YOU ARE HERE: LAT HomeCollections

Stage Review : Shepard's Fire Fades In This 'Fool'

January 28, 1987|SYLVIE DRAKE | Times Theater Writer

One of the principal elements in Sam Shepard's "Fool for Love" has always been its high anxiety.

This factor, heavily underscored in the play's original staging by the playwright, constituted a major part of its wonder: the sight of two people, so in love and so doggone angry with each other, battling it out, hammer and tongue and lasso, down there on that stage. "Fool for Love" was--is--nothing if not sublime in its relentless, foolish, firebrand physicality.

Inexplicably, the sleepy version of this theatrical hurricane that found its way onto the Second Stage at Costa Mesa's South Coast Repertory manages to overlook this fact. It gives us a pale imitation of the "Fool," so tame it wouldn't galvanize a desert termite.

Gone is the coiled tension of this motel encounter on the edges of the isolating Mojave; gone the pugilistic paroxysms of the slugging siblings/lovers. What we get is a carefully rehearsed set of studied motions trying to work up a sweat.

What this provokes is an inability to suspend disbelief despite Michael Devine's impeccable replica of a dreary motel room and Paulie Jenkins' dim lights and swooping headlights. We're stuck in the consciousness that we are watching an imitation of life. It never ignites.

More than any other American playwright, Shepard has captured the mythology of the West in all of its real-life grandeur, dreariness, beauty and poetry. (There are no contradictions in this; the poetry of the desert is its sense of wasteland and of its cowboys as uncomprehending travelers over its vast, inarticulate spaces.) The very thing lacking at South Coast is this signal sense of authenticity.

Bill Geisslinger's Eddie, the lost fool of a cowboy who goes more than 2,000 miles out of his way to find his girl, May (Elizabeth Ruscio), and take her home, rarely gives us the feeling that he's ever seen the inside of a half-ton truck, let alone lived on the range. This hothead's frustrations seem uncharacteristically reasoned and mild. When the wrangler in him tries to get some of the anger out by roping the bedposts (a scene normally fraught with unspoken fury), Geisslinger does not so much throw his rope as place it. It's a cheat that fools no one.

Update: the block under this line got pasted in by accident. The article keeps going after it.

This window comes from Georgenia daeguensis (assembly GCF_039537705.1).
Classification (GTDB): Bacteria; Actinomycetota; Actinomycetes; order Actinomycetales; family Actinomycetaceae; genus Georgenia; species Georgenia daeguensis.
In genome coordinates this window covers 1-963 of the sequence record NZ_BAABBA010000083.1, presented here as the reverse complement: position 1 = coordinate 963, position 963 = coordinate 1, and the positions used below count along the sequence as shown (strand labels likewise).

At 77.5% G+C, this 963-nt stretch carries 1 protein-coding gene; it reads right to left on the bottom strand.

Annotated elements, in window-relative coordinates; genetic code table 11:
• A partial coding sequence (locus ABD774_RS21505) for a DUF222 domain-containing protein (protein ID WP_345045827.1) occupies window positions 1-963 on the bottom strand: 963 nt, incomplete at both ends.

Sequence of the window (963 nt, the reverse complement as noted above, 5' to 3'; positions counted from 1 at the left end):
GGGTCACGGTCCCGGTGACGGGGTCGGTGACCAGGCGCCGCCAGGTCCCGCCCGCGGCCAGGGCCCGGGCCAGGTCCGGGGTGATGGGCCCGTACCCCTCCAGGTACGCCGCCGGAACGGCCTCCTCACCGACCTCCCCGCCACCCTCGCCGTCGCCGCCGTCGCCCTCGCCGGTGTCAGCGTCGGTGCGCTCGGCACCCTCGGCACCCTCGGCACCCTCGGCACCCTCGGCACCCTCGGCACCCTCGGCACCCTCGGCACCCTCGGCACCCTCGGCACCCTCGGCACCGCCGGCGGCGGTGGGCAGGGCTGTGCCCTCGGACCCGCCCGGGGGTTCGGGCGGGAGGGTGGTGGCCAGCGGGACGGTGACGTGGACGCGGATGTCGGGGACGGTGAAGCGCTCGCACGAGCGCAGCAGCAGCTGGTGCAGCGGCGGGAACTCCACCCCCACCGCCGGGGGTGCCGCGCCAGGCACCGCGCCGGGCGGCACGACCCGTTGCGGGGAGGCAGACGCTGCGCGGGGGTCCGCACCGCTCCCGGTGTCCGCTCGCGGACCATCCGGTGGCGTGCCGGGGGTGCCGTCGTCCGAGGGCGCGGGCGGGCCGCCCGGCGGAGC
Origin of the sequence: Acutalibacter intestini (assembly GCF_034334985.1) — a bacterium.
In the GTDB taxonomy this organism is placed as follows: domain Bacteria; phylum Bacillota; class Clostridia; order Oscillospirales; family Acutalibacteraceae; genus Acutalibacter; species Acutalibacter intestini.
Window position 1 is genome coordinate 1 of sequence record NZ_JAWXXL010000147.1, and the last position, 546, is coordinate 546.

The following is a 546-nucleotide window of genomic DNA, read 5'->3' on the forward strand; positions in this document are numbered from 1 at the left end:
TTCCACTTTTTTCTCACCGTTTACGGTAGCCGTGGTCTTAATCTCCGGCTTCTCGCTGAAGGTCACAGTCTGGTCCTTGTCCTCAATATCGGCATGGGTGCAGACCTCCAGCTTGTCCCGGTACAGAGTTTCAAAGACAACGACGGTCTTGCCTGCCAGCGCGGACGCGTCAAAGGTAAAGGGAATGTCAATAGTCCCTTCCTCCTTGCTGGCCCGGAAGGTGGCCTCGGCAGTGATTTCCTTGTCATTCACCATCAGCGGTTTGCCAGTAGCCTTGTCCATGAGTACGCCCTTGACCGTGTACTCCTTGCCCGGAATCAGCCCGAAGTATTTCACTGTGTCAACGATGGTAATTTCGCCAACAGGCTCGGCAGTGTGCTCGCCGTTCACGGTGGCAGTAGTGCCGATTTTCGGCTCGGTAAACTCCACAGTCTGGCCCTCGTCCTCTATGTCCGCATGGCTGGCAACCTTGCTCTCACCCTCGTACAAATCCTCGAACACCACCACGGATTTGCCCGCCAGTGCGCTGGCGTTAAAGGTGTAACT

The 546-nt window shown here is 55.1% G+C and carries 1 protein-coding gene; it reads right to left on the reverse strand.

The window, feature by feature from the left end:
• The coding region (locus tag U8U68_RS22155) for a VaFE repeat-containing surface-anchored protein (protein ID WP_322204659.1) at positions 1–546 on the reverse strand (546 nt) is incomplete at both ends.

Ruscio as May is more persuasive but she, too, never convinces us of May's rough-hewn, unkempt intelligence and impulsive responses. Her education persists in bleeding through. So do a care and clarity and logic that have nothing to do with May's words and don't really belong in this play. As with Geisslinger, one is aware of a city kid grappling unsuccessfully with an alien and uncharted Western soul.

For all of those reasons, it is Hal Landon Jr. as Martin, May's slightly dense and lumbering date for the evening, who comes through with one of the production's two more satisfying performances. The other belongs to Hal Bokar as The Old Man--the patriarchal figure on the sidelines, both in the play and not, silently overseeing this battle of nitwits.

Good as Bokar and Landon are, however, they cannot be the center of attention. The fact that we notice them as much as we do is a telling sign we are being diverted from the main event: the heat between leading contestants. In this case, the absence of heat.

That Martin Benson directed this production is a bit puzzling. Benson has proved himself a consummate director many times over. In this instance, however, he's picked the wrong thoroughbreds for the race. It's not that Geisslinger and Ruscio are not capable actors. They're merely the wrong ones for the play.


The Sam Shepard play presented on its Second Stage by South Coast Repertory, 655 Town Center Drive, Costa Mesa. Director Martin Benson. Setting Michael Devine. Costumes Dwight Richard Odle. Lighting Paulie Jenkins. Production manager Ted Carlsson. Wrangling consultant Bob Chapman. Stage manager Andy Tighe. Assistant stage manager Paul Lockwood. Cast Bill Geisslinger, Elizabeth Ruscio, Hal Bokar, Hal Landon Jr. Performances run Tuesdays through Saturdays, 8:30 p.m.; Saturdays and Sundays, 3 p.m., until Feb. 22; (714) 957-4033.

Los Angeles Times Articles